Liverpool won at Palace one via a brace of scrappy goals and that warm glow of relentlessness yet again, writes Steven Scragg.
I don’t know what it is about Crystal Palace that provokes such incredulousness from a Liverpool supporting perspective.
Far too regularly when we play them away from Anfield there tends to be one bewildering flashpoint or another, while it seems to be part of the terms and conditions that there will be incidents or talking points that sear themselves upon the memory, for aeons to come.
It all stems back to that mad 1990 FA Cup semi-final defeat to them, an event that came seven months after we had beaten them 9-0 in the league at Anfield. While in more contemporary times, we can point to the insanity of that 3-3 draw towards the end of the 2013/14 season.
These haven’t been standalone traumas, simply the most high-profile ones. There have been many other dark days against the Eagles that we can easily add to the blacklist.
All too often, mistrust and foreboding have been the predominant feelings when trips to Selhurst Park have loomed upon the horizon over the course of the last three decades.
Don’t underestimate just how big of a plus it is to get this fixture out of the way and to swipe it aside with a victory.
It’s a Shame About Roy
Obviously, when it comes to the current version of Palace, it always comes down to Roy Hodgson.
Prior to the game, in the Independent, Tony Evans wrote what was interpreted as an explosive character assassination of Hodgson.
For me, it was one of those instances where the shadow of an article makes its presence known before I got a chance to read it. A perceived mistimed pop at the former England manager; the type of thing Bill Shankly and Bob Paisley would have posted on the dressing room wall before kick-off, in a bid to motivate his players.
After the game, Hodgson declared that it had been Palace’s best performance of the season so far. Maybe he did pin Evans’ article on the dressing room wall?
By the time I read Evans’ piece, a few hours after the full-time whistle had been blown, I found it to be less combustible as the Twitter row the author was involved in suggested it should be. It was a mixture of home truths, blunt honesty and irritability.
Fast approaching nine years since Hodgson’s ill-fated union with Liverpool ended, I felt it was an argument that wasn’t all that necessary. We aren’t a version of Liverpool now that shares many, if any, similarities with the Liverpool of the winter months of 2010.
Hodgson is the eternal peculiarity who defies footballing gravity.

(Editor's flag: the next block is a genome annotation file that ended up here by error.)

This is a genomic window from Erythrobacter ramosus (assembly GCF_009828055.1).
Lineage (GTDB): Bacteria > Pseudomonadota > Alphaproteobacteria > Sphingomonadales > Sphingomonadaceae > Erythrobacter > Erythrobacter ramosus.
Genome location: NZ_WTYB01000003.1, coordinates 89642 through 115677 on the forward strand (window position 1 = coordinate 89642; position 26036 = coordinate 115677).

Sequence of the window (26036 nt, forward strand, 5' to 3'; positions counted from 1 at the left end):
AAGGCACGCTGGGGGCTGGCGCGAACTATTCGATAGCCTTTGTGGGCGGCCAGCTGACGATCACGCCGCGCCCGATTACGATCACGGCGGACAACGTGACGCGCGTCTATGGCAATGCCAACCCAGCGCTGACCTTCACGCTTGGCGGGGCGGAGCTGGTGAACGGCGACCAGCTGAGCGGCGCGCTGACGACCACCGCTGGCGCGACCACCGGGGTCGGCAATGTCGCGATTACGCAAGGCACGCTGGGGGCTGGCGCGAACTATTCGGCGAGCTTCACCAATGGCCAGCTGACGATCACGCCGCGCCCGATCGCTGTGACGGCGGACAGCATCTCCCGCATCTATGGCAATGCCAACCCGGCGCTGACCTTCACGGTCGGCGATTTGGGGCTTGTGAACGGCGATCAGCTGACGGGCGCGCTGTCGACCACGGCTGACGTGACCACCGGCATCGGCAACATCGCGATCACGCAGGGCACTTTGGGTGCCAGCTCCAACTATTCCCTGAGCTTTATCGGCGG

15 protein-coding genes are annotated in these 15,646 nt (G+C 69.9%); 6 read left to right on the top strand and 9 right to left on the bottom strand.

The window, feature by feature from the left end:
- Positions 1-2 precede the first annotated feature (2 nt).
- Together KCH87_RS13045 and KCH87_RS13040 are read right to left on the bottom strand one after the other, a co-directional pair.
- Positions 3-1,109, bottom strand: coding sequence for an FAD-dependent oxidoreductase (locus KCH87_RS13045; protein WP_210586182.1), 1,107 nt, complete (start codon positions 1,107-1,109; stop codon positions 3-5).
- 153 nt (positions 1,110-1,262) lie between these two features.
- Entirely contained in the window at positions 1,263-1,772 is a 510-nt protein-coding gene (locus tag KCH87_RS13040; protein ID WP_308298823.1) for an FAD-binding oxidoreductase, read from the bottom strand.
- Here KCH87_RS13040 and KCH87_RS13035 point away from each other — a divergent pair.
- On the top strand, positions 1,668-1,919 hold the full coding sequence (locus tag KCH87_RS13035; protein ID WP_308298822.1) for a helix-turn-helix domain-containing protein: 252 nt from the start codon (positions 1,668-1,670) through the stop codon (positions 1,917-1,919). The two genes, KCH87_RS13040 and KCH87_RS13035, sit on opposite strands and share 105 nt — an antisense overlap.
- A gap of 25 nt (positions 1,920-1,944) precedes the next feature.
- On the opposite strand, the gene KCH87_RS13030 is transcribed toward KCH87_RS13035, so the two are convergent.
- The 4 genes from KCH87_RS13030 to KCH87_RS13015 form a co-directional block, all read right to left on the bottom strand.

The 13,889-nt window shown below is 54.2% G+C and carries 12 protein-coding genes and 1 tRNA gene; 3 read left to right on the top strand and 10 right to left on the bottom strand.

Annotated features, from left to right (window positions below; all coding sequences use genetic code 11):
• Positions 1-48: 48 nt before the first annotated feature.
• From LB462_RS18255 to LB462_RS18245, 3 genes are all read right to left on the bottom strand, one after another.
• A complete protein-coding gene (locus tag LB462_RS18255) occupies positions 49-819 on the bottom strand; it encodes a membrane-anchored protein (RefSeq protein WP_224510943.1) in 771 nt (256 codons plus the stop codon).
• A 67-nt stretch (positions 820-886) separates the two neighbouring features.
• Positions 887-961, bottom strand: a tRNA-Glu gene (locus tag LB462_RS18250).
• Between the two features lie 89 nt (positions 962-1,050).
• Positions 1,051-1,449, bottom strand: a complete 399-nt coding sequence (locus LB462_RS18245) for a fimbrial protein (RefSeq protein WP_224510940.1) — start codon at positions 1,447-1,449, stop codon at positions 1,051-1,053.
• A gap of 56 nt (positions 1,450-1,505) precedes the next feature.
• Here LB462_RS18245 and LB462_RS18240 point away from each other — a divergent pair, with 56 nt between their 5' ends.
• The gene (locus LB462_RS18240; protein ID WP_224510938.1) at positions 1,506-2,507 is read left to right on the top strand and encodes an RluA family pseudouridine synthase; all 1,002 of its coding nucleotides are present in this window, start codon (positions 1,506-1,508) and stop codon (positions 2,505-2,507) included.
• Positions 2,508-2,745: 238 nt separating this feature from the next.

In a league where Jurgen Klopp and Pep Guardiola set all the benchmarks; in a week where Mauricio Pochettino was sacked by Tottenham Hotspur and the likes of the returning Jose Mourinho and the unemployed Arsene Wenger are considered to be the men of yesterday, while previously lauded continental thinkers such as Unai Emery and Marco Silva appear to live on borrowed time, it confounds belief that Hodgson continues to tread water in the manner he does.
Despite this, Hodgson remains an intermittent splinter in the sole of the foot of other managers.
Last season, Hodgson’s Palace won away to both Manchester City and Arsenal, while they came to Anfield and pushed us to a narrow and high-scoring 4-3. In the early exchanges of this season, they went to Old Trafford and came away with all three points. We’ll be mutely half hoping he can take points off the teams directly behind us.
What Hodgson has perfected, is longevity through repetition. He runs endless drills and hypothetical scenarios on his players in training, grafting this ethos onto the current day physicality and speed of the footballers under his tutelage, the latter ingredient being completely out of his control. For instance, Hodgson has no real say in the way that Wilfred Zaha instinctively plays.
On Saturday, Zaha equalised once and passed on the opportunity to equalise a second time. He is a player that would thrive under Klopp; he is a player who has spent too much of his career under the guidance of ‘meat and potato’ managers.
Beyond Hodgson, Zaha has been dealt the managerial stylings of Ian Holloway, Tony Pulis, Neil Warnock and Sam Allardyce. Even when he reached the projected promised land of Manchester United, he was lumbered with David Moyes.
At Selhurst Park, our old friend VAR was again in attendance. As much as Liverpool and VAR’s detractors wanted to righteously bemoan Palace’s disallowed goal, a push is a push. Of course, it didn’t stop some losing their composure and intelligence, while to his credit Hodgson himself confessed to having no arguments with the decision.
We won this one via a brace of scrappy goals and that warm glow of relentlessness yet again. It’s OK to have days like these. League title-winning campaigns are as much built upon these type of days as they are built upon aesthetically pleasing 5-0 drubbings.
Selhurst Park is out of the way now. This must be viewed as a huge plus in our bid to celebrate the 30th anniversary of our last league title-winning vintage, with our latest league title-winning vintage.
The smart money is on that being an Everton which is under new management. Meat and potato management at that.